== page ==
L'Iran continuera à augmenter sa production pétrolière jusqu'à rétablir le niveau qui prévalait avant l'imposition des sanctions internationales relatives à son programme nucléaire, laissant penser que Téhéran n'est pas particulièrement disposé à accepter de participer à une réduction concertée des extractions. /Photo prise le 25 janvier 2016/REUTERS/Raheb Homavandi/Tima

ANKARA (Reuters) – Iran will continue to increase its oil production to restore the level prevailing before the imposition of international sanctions on its nuclear program, suggesting that Tehran is not particularly willing to accept to participate in concerted reduction in extractions.

“Ask Iran to freeze its oil production is illogical (…) When Iran was under the sanctions regime, some countries have increased their production, causing lower oil prices,” said Mehdi Asali, the Iranian delegate to OPEC, in an interview published Wednesday by the daily Shargh.

(…) How can they expect Iran to cooperate now and pays the price? “He added.

“We have repeatedly said that Iran would increase its crude oil production to reach the previous level of production to sanctions.”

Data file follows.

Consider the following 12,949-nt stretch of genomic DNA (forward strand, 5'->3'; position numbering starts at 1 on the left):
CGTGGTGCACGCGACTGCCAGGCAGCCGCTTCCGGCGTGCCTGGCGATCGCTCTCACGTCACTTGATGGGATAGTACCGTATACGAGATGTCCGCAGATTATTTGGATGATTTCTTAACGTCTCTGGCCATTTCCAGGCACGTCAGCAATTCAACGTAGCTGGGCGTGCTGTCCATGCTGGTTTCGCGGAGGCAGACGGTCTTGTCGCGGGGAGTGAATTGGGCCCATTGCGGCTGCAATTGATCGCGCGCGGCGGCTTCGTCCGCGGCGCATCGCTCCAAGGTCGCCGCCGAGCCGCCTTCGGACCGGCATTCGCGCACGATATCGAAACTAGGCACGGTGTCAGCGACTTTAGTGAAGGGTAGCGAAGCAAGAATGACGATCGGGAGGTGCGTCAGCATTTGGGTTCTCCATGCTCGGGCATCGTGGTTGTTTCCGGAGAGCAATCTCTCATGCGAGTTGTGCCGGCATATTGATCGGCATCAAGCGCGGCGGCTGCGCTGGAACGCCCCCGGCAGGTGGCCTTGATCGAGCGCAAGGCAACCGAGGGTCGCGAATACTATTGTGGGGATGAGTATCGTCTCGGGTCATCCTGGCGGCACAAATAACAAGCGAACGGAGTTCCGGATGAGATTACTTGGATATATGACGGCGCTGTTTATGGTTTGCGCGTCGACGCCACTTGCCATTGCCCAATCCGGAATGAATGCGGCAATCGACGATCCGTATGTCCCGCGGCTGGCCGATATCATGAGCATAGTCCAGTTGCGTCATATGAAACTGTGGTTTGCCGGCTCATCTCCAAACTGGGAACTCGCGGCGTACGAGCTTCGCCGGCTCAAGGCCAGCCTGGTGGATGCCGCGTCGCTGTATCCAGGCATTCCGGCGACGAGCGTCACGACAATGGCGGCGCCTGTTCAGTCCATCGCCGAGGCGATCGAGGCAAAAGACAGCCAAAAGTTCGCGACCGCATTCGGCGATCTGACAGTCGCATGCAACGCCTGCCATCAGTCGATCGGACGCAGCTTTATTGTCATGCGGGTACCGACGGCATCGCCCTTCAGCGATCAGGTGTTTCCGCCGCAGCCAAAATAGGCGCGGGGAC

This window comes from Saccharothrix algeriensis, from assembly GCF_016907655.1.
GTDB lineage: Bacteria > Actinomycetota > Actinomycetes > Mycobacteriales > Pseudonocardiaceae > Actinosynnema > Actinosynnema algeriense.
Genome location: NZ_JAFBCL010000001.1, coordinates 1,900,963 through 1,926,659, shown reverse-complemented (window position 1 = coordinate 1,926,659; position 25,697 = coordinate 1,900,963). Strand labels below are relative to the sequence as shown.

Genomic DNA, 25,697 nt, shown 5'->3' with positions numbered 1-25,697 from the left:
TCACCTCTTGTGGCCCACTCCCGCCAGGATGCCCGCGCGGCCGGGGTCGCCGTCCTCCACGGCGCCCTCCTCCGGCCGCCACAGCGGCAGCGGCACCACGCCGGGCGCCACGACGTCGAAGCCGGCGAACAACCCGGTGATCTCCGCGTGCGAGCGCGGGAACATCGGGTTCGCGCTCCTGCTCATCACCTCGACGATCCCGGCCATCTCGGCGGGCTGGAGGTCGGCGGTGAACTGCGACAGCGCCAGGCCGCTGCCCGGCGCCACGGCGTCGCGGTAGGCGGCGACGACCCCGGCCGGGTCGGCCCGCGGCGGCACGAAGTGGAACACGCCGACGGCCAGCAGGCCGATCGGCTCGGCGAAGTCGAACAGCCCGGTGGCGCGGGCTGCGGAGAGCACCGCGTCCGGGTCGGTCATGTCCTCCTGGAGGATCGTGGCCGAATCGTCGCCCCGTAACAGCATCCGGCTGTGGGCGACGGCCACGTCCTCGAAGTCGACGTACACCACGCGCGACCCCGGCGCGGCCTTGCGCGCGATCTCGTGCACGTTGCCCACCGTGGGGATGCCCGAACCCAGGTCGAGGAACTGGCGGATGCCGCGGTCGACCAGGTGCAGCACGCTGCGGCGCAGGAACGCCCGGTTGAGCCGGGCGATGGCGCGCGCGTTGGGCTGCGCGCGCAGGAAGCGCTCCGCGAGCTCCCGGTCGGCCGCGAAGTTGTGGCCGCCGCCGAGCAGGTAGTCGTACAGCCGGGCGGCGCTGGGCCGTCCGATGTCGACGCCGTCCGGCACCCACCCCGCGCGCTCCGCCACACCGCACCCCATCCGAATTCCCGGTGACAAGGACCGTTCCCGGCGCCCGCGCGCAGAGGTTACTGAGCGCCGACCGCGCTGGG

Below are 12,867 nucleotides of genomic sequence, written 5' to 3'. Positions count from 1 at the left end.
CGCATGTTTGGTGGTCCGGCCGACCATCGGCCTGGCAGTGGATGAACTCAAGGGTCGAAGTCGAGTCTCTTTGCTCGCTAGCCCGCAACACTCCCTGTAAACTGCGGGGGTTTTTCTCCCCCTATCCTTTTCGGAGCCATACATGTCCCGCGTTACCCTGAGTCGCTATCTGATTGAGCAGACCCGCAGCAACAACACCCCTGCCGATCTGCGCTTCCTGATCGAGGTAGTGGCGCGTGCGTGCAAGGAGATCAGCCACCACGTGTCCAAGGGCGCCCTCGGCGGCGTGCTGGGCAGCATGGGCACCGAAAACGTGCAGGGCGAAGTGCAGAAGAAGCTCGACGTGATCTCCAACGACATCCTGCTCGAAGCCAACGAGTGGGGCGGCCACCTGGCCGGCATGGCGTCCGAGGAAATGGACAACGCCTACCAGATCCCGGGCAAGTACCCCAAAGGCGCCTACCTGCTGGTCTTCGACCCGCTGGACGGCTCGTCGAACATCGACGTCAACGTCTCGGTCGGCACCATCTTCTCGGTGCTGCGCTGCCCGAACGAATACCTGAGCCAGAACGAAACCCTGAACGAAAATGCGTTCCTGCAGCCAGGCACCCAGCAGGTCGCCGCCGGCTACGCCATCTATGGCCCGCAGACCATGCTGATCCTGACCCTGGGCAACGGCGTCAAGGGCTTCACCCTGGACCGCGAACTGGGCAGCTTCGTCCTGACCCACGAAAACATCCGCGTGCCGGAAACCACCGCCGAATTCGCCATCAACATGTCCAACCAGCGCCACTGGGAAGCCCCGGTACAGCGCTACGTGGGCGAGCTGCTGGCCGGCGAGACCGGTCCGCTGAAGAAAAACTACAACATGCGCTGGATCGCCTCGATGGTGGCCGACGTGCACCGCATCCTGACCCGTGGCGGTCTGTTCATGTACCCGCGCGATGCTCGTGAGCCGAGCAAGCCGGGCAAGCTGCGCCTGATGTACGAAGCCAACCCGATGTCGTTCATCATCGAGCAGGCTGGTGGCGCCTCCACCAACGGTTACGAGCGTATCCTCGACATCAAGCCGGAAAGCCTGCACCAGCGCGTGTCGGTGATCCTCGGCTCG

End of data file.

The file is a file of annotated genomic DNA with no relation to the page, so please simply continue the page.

Four major oil producers announced Tuesday have agreed to freeze production of crude but provided it is followed by other major exporters, a major potential sticking point with Iran since Tehran intends to actually increase its extractions.

Venezuelan Oil Minister Eulogio Del Pino, his Iraqi colleague Adel Abdel Mahdi and the Qatari Minister of Energy Mohammed al Sada must meet with their Iranian counterpart Bijan Zanganeh in Tehran Wednesday to reach a compromise, said a spokesman for the ministry Iranian Reuters.

According to a source, the meeting will take place at 10:30 GMT.

Iran exported around 2.5 million barrels per day (bpd) by 2012, production had been reduced to 1.1 million bpd around with sanctions. A Reuters survey published on January 5 showed Iranian production of 2.9 million bpd in December.

Those sanctions were lifted last month after an agreement between Tehran and Western powers over Iran’s nuclear program in July.

Brent crude reached 35.55 dollars on Tuesday in the hope of an agreement but has since returned to just under $ 32, which shows that many professionals are skeptical that such an agreement can be reached and, s it is, it is respected and has the effect of trace classes.

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